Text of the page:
Two Rivers owns the mining fleet used across the six sections mined by Grinaker-LTA Mining Contracting at the Main Portal. This includes seven single boom Atlas Copco drill rigs, six Axera 126 LP Robolt roof-bolters and 16 LHDs. The five tonne capacity LHDs are a mix of Sandvik, GHH and Boart Longyear units, and Botha says the mine achieves a machine availability of about 85%. The LHDs emerge from underground daily, while the drill rigs and bolters come to surface once a week. The construction of an underground workshop commenced in August 2008.
The Grinaker-LTA contract has historically been renegotiated on an annual basis, but due to the success achieved to date both parties agreed to a two year agreement starting July 2008.
There have been a number of contributing factors to the success of the Two Rivers operation, according to mine management. “We have been blessed with a relatively homogenous orebody that is well suited to tried and tested mechanised mining methods,” Muller says. “We were also afforded the opportunity to test important mine design and financial parameters extensively during the initial trial mining campaign. A key added advantage from the trial mining campaign was the resultant ore stockpile created, which reduced ramp-up pressure during initial capital construction. This allowed for the installation of a high quality infrastructure backbone to support future mining operations.”
A salient feature of the infrastructure design at Two Rivers is the placement of the main dip conveyor in the footwall, as opposed to the industry norm of placing the conveyor on reef. The major advantage is that it decouples the strike and dip conveyor ore handling infrastructure, offering increased operational flexibility. The ore passes joining the strike and dip belts allow for a full shift’s production buffer. Furthermore, during the initial capital development phase, the footwall decline acted as an exploration platform from which drilling could be carried out to the reef plane to optimise the on reef excavations layouts.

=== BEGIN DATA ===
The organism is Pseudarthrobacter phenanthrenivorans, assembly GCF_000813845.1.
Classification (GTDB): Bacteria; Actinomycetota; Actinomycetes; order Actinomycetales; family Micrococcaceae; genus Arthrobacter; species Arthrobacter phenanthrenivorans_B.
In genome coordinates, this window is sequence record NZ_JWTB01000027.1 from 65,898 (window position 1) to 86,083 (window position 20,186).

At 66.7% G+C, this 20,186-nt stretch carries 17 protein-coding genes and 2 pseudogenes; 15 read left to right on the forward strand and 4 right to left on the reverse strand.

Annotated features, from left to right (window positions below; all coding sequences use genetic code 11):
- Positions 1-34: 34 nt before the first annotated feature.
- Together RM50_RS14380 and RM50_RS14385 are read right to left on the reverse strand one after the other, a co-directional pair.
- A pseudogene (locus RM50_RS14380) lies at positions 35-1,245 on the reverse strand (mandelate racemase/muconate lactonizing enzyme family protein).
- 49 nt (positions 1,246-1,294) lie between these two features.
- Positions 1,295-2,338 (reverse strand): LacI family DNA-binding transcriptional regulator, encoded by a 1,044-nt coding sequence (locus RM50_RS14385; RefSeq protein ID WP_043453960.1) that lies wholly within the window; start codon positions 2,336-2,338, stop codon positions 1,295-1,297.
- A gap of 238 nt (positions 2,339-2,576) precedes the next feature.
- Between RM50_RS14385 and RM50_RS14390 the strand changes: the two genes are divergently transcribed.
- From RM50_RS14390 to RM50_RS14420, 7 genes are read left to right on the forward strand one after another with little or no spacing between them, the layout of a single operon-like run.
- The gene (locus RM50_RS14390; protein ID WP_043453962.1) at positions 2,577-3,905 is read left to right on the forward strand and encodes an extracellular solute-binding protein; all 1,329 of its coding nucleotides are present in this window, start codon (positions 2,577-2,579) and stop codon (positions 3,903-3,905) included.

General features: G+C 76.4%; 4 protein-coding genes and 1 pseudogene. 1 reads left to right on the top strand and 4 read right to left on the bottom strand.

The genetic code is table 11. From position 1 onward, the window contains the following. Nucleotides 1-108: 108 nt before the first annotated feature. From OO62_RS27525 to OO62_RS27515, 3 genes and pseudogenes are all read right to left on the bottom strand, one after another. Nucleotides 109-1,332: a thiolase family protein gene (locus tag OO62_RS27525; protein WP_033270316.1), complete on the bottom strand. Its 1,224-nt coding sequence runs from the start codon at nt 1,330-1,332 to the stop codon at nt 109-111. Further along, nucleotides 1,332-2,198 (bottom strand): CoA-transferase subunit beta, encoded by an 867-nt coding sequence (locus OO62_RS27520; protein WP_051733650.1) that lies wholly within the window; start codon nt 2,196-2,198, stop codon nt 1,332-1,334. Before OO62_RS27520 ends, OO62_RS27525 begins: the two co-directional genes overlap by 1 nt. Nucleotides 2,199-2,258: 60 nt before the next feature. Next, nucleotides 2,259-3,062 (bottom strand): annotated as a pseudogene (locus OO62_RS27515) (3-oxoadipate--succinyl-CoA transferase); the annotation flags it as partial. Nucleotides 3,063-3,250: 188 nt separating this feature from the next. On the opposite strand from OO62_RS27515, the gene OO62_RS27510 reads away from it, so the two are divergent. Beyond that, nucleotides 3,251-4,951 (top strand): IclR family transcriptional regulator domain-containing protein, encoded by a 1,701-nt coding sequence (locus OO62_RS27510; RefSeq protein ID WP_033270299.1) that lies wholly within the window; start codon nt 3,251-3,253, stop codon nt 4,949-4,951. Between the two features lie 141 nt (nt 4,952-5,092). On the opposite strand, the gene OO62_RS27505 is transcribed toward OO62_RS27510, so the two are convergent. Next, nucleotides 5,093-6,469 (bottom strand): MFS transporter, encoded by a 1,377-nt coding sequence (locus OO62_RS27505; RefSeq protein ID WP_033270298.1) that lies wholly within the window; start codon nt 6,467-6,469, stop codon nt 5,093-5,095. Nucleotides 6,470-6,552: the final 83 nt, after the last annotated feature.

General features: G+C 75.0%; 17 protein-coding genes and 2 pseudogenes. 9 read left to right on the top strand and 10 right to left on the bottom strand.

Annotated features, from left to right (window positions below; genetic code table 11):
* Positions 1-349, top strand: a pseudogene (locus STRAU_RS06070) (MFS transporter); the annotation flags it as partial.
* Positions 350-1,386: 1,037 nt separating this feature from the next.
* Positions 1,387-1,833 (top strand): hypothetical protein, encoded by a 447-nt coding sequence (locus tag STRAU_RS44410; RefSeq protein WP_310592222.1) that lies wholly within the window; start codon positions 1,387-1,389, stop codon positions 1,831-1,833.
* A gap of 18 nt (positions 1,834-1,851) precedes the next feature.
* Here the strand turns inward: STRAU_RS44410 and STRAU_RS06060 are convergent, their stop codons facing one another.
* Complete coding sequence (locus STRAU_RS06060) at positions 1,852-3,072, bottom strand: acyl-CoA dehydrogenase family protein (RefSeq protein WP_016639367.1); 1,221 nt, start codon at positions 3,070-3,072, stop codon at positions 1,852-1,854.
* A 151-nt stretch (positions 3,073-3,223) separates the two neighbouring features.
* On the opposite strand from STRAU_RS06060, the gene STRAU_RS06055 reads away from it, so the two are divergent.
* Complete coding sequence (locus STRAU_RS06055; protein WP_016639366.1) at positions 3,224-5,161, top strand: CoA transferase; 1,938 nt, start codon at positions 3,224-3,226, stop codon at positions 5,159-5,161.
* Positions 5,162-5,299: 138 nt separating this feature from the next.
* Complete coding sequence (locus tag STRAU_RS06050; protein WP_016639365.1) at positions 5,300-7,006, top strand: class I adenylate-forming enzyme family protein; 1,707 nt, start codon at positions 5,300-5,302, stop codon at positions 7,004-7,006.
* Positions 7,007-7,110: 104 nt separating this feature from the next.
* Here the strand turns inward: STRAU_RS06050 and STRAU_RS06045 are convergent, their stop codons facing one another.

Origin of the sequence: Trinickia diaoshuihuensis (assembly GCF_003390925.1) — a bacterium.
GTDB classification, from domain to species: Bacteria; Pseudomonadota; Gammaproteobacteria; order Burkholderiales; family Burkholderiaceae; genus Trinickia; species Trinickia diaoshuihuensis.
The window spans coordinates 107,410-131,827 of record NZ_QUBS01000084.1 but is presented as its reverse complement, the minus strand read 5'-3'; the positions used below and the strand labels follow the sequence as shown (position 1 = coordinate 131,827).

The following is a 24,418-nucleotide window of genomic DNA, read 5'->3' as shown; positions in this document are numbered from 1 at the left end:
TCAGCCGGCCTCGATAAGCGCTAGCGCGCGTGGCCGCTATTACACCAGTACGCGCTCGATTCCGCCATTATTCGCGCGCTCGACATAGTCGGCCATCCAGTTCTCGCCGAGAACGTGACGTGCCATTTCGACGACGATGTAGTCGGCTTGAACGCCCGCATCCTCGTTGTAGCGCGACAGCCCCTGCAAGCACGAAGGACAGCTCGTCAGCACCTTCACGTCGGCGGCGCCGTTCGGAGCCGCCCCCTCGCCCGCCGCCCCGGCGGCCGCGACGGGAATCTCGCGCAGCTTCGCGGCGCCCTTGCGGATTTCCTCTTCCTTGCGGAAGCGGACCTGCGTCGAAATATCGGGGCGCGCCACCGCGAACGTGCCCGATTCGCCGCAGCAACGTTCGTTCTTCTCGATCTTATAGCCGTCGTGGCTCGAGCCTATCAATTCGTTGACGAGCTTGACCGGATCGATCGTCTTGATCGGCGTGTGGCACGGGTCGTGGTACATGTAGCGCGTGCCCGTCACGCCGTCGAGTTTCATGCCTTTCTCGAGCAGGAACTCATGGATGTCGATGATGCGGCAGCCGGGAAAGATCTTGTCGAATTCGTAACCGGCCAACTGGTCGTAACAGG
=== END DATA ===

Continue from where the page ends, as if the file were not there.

In addition to the infrastructure elements designed into the mine from the outset, Grinaker – LTA Mining Contracting’s extensive experience in mechanised mining combined with its strong engineering capabilities in design and construction of key infrastructure has been a strategic asset. “The engagement of Grinaker- LTA Mining Contracting at the very start of the project and its direct involvement in the design stage enabled the mining contractor to gain full insight into the project requirements,” Muller says. “Its participation in the scoping and scheduling of the overall extraction strategy as well as the detailed mining activities was instrumental in completing the initial capital footprint on schedule.”
The mine has also benefited from a constructive relationship between its joint venture owners, African Rainbow Minerals (55%) and Impala Platinum (45%). Both shareholders had implemented previous projects in the Eastern Limb and offered invaluable experience and insights. “A major benefit to our operation has been the strong alignment between the two shareholders as well as the decentralised management approach adopted,” says Muller. “The empowerment of mine management through delegation of authority has promoted a strong attitude of ownership at operational level.
” The project has benefited from sound relationships between various key stakeholders. This was achieved through an inclusive approach in which contributions from all role players have been valued. A relatively low turnover in key positions, as well as a stable workforce, has resulted in the development of skills and experience as well as an increase in trust between stakeholders. The original mine management and contractor teams are still present, as is the NUM union structure elected during the project phase.
Although the mine was originally geared as a pure trackless operation, conventional mining methods subsequently have been introduced in areas where re-establishment through geologically affected areas is required. This strategy ensures optimal use of the capital intensive trackless fleet. With a well developed infrastructure and sound operational performance, Two Rivers is positioned favourably to make use of future expansion potential. Expansion options include a third UG2 decline, exploitation of the Merensky reef that is situated 140 metres above the UG2 on the Two Rivers property, as well as possible reserves across its current boundaries.